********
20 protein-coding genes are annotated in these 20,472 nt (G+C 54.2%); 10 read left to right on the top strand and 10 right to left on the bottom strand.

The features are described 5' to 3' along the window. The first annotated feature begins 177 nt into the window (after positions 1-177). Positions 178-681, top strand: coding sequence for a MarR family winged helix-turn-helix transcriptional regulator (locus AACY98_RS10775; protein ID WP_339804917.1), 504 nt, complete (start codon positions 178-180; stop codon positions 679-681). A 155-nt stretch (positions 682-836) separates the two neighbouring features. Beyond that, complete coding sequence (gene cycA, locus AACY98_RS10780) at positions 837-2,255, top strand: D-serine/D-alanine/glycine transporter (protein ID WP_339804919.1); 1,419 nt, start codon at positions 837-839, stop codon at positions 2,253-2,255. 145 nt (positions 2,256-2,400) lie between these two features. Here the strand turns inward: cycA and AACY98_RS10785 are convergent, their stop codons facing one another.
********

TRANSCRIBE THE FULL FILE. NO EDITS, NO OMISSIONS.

20 protein-coding genes are annotated in these 20,472 nt (G+C 54.2%); 10 read left to right on the top strand and 10 right to left on the bottom strand.

The features are described 5' to 3' along the window. The first annotated feature begins 177 nt into the window (after positions 1-177). Positions 178-681, top strand: coding sequence for a MarR family winged helix-turn-helix transcriptional regulator (locus AACY98_RS10775; protein ID WP_339804917.1), 504 nt, complete (start codon positions 178-180; stop codon positions 679-681). A 155-nt stretch (positions 682-836) separates the two neighbouring features. Beyond that, complete coding sequence (gene cycA, locus AACY98_RS10780) at positions 837-2,255, top strand: D-serine/D-alanine/glycine transporter (protein ID WP_339804919.1); 1,419 nt, start codon at positions 837-839, stop codon at positions 2,253-2,255. 145 nt (positions 2,256-2,400) lie between these two features. Here the strand turns inward: cycA and AACY98_RS10785 are convergent, their stop codons facing one another.